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Which draft class will be more productive this year: Ji’Ayir Brown and the rookies, or Drake Jackson and ‘22?

We’re cheating and not counting Brock Purdy for obvious reasons

San Francisco 49ers v Las Vegas Raiders Photo by Michael Zagaris/San Francisco 49ers/Getty Images

The previous two draft classes from the 49ers were without a first round pick. Drake Jackson was selected toward the end of the second round in 2022, while the Niners didn’t have a selection until the 80s in 2023.

When that’s the case, immediate contributors are difficult to come by. But that hasn’t stopped San Francisco from getting production in year’s past.

In 2021, Talanoa Hufanga was a part-time player as a rookie, before exploding into an All-Pro last season. There are several examples during the Kyle Shanahan and John Lynch tenure, of Day 3 draft picks becoming quality, if not star players.

Today, we ask, which draft class will be more productive in 2023 between ‘22, led by Drake Jackson, or ‘23. Let’s start with 2022.

It’s all about Action Jackson

The 49ers let Charles Omenihu and Samson Ebukam walk in free agency due to money, gaining a compensatory pick, and Drake Jackson. He’s in an ideal situation, playing alongside three Pro Bowl level talents.

The Niners also selected Tyrion Davis-Price in the third round, who missed a chunk of his rookie season due to injury. Jordan Mason, an undrafted free agent from the same year, did more with his opportunities, and you’d think is higher on the depth chart heading into this season.

The other third rounder, Danny Gray, felt like a complement to Trey Lance. His role remains in question, as Jauan Jennings is firmly ahead of Gray in the wide receiver pecking order. Gray’s training camp will be something to keep an eye on. How he’s being used will tell us a lot about Shanahan’s plans for the second-year wideout.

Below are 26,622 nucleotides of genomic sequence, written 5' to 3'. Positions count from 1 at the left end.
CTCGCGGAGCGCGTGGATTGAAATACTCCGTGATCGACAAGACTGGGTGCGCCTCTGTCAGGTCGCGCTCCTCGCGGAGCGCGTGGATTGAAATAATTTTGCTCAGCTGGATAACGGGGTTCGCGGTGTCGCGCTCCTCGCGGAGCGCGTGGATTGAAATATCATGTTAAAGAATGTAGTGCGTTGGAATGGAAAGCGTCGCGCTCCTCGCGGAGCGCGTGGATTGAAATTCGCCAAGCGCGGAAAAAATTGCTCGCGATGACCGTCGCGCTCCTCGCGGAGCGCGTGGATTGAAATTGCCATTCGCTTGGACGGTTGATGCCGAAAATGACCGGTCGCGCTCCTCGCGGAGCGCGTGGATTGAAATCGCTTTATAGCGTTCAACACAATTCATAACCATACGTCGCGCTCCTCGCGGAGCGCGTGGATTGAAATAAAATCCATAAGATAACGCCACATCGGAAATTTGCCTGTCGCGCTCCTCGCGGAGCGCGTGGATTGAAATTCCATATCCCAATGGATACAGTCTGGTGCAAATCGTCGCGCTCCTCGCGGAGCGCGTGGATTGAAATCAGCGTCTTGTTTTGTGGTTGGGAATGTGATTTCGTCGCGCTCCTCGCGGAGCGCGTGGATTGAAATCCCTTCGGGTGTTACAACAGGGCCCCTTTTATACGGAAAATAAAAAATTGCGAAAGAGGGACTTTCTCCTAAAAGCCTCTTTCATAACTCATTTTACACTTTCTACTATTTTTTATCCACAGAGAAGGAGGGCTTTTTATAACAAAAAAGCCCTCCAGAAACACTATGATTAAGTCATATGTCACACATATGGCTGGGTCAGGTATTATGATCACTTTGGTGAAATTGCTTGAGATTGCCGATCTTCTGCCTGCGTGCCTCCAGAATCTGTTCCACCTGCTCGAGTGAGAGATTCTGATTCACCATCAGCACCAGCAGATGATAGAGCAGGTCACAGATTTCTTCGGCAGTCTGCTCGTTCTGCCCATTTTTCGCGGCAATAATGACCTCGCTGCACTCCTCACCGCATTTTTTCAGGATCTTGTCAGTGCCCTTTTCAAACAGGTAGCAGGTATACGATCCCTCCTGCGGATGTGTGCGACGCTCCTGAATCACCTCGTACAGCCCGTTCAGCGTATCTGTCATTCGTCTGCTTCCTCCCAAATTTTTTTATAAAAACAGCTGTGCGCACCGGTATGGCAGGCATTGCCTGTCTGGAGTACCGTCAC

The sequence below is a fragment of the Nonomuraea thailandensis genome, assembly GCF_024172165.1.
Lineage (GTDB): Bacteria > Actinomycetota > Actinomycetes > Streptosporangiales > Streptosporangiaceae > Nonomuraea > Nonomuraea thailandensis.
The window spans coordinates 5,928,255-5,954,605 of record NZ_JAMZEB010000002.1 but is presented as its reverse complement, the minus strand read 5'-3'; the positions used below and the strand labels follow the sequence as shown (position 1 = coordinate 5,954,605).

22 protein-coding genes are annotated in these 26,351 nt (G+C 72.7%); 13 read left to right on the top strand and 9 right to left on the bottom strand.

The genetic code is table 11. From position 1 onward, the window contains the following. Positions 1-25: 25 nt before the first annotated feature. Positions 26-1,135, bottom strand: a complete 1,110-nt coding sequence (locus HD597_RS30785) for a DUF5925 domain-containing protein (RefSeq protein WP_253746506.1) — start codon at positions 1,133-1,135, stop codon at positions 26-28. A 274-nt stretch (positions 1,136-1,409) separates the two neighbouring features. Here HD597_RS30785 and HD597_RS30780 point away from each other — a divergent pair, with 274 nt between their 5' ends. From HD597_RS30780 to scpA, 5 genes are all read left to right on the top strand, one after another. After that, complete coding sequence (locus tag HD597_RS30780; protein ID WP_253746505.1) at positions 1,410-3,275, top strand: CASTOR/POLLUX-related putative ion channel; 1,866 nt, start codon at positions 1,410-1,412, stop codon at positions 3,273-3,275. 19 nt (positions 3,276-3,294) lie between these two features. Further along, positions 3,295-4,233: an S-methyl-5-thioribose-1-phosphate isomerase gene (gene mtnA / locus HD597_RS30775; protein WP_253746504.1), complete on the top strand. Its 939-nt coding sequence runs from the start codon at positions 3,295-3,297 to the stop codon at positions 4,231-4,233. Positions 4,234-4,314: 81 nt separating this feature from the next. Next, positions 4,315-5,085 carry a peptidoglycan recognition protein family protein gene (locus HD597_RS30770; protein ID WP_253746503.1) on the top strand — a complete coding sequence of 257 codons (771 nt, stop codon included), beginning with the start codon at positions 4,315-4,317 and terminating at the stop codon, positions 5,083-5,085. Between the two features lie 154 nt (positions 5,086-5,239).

The success of this class hinges on the production of the former USC Trojan. That is, until you remember Mr. Irrelevant. How could you forget? Spencer Burford is a rock solid starter at right guard, but Brock Purdy will get all of the headlines at quarterback.

Purdy played better than anyone could have imagined. So, for the sake of debate, we’re cheating and crossing Purdy’s name out. Because if we didn’t, the 2022 class would win in a landslide.

They still might, and probably should.

Fresh faces

We know Jake Moody will be a regular contributor as a rookie. The 49ers traded up for Ji’Ayir Brown, so there’s likely a plan to get him on the field in some capacity in Year 1. Cameron Latu and Brayden Willis bring versatility that Charlie Woerner and Ross Dwelley lack at tight end as pass catchers, so there’s hope for those two, too.

It doesn’t stop there, as you could make an argument for both of the linebackers who were drafted, Dee Winters and Jalen Graham, could win the SAM linebacker position. After all, the other players they’re competing against weren’t draft picks.

There’s a whole cast of fresh faces in this class. Darrell Luter Jr. is competing for the same spot as Samuel Womack, based on the first week of OTA practices. Robert Beal Jr. is unlikely to steal snaps from Jackson, but if he’s as good as his former head coach Kirby Smart believes, it’ll be tough for Kris Kocurek to keep Beal Jr. on the sideline.

There are always wild cards. If Ronnie Bell is more consistent down to down, he could take Jennings role before Gray. This rookie class comes with more projection than the 2022 class, but as we’ve seen before, all it takes is one opportunity.

Purdy aside, which draft class do you believe will have more of an impact for the 49ers this season?